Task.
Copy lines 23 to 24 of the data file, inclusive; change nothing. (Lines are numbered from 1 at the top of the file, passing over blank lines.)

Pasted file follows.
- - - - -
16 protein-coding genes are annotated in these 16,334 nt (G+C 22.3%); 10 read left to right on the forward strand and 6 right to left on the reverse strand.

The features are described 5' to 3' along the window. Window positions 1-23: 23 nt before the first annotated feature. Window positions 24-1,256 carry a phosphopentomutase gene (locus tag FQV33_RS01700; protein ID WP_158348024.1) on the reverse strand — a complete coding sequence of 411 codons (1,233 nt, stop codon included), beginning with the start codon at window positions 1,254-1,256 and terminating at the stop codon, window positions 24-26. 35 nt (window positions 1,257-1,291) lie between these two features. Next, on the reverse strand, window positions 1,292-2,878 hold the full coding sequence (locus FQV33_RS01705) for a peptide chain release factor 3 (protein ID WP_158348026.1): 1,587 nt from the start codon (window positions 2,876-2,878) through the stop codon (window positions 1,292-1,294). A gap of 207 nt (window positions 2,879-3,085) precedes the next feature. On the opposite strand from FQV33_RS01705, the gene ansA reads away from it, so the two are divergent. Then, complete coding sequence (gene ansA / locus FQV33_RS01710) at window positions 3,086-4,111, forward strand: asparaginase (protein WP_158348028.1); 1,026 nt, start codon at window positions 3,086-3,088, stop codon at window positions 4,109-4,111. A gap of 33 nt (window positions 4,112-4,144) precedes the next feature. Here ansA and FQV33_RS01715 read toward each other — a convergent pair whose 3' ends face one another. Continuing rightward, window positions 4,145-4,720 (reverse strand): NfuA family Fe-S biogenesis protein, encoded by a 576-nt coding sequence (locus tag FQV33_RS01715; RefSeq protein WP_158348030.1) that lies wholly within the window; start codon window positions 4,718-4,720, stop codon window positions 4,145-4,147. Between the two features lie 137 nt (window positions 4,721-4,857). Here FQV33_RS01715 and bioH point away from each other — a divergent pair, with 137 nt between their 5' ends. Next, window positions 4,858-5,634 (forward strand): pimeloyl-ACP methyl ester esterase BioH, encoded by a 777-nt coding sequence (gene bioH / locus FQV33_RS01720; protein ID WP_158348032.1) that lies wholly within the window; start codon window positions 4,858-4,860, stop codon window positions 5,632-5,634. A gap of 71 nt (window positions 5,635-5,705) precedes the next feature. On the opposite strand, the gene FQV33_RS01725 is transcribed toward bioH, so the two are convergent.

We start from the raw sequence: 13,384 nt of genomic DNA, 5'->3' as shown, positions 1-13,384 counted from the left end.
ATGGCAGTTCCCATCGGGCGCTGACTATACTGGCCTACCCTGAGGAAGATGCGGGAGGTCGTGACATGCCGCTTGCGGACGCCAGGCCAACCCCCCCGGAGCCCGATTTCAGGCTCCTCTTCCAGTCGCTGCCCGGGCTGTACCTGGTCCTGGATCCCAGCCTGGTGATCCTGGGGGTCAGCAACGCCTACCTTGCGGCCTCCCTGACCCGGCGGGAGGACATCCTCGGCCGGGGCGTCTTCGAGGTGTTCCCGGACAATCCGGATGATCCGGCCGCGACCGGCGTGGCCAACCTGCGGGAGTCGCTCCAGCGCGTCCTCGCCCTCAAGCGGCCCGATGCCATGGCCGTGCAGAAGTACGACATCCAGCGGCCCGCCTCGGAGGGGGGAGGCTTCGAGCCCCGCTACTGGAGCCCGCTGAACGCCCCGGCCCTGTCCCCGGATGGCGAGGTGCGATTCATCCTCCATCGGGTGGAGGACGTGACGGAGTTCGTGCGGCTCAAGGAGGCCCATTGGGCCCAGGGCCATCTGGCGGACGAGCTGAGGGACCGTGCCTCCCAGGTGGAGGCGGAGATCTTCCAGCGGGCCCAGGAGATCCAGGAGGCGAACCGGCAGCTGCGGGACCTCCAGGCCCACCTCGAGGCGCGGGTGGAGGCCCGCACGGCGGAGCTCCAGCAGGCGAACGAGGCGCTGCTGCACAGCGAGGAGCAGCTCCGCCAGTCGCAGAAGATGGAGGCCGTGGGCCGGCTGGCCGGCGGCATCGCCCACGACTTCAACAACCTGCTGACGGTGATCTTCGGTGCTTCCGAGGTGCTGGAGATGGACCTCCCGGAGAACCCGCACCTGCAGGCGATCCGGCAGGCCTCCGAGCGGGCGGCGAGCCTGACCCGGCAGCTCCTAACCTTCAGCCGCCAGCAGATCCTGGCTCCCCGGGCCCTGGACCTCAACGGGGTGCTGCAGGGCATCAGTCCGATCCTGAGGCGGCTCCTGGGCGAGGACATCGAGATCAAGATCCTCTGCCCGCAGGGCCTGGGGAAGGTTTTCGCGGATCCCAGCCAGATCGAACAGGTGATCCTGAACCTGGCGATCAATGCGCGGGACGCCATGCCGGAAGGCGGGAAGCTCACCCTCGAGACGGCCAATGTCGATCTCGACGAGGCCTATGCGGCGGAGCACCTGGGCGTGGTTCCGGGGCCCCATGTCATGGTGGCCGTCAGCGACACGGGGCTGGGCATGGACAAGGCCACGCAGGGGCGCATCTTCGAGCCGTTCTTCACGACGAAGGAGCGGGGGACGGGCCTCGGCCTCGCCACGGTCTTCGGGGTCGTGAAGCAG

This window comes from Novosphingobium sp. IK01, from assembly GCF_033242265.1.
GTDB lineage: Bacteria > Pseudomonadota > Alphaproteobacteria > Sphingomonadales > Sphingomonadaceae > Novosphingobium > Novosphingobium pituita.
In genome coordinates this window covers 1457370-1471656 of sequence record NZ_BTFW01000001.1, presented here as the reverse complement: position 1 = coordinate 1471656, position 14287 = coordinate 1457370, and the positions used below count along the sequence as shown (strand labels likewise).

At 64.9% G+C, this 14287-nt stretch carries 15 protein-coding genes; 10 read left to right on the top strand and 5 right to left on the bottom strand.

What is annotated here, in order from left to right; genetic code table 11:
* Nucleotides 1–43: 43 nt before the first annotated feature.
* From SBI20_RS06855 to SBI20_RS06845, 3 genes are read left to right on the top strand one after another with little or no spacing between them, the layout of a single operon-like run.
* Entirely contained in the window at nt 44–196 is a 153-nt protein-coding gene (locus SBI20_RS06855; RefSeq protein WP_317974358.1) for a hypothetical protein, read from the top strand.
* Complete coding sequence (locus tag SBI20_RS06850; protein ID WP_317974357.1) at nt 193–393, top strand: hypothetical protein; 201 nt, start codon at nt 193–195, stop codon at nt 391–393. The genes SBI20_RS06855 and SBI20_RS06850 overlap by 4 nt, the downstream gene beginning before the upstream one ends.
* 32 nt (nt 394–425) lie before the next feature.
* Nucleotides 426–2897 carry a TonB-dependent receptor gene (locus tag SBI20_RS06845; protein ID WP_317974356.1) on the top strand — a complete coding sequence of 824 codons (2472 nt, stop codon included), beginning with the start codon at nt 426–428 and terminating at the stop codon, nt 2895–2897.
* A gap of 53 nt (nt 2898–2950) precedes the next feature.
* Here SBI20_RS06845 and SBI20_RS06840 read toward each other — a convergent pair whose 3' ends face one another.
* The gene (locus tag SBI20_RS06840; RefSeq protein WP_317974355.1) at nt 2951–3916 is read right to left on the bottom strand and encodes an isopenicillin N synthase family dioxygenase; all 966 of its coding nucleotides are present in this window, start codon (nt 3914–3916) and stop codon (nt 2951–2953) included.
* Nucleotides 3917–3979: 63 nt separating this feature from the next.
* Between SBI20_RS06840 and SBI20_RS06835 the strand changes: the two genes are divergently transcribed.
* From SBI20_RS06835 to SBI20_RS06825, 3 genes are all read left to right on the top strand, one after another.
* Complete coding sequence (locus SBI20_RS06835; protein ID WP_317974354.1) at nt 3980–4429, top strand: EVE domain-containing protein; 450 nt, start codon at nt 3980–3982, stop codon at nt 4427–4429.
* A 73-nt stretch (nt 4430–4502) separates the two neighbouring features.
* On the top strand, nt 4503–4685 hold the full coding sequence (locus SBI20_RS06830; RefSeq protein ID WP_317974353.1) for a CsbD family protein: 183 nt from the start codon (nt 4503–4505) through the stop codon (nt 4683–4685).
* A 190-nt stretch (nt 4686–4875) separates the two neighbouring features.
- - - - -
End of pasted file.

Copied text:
* A 73-nt stretch (nt 4430–4502) separates the two neighbouring features.
* On the top strand, nt 4503–4685 hold the full coding sequence (locus SBI20_RS06830; RefSeq protein ID WP_317974353.1) for a CsbD family protein: 183 nt from the start codon (nt 4503–4505) through the stop codon (nt 4683–4685).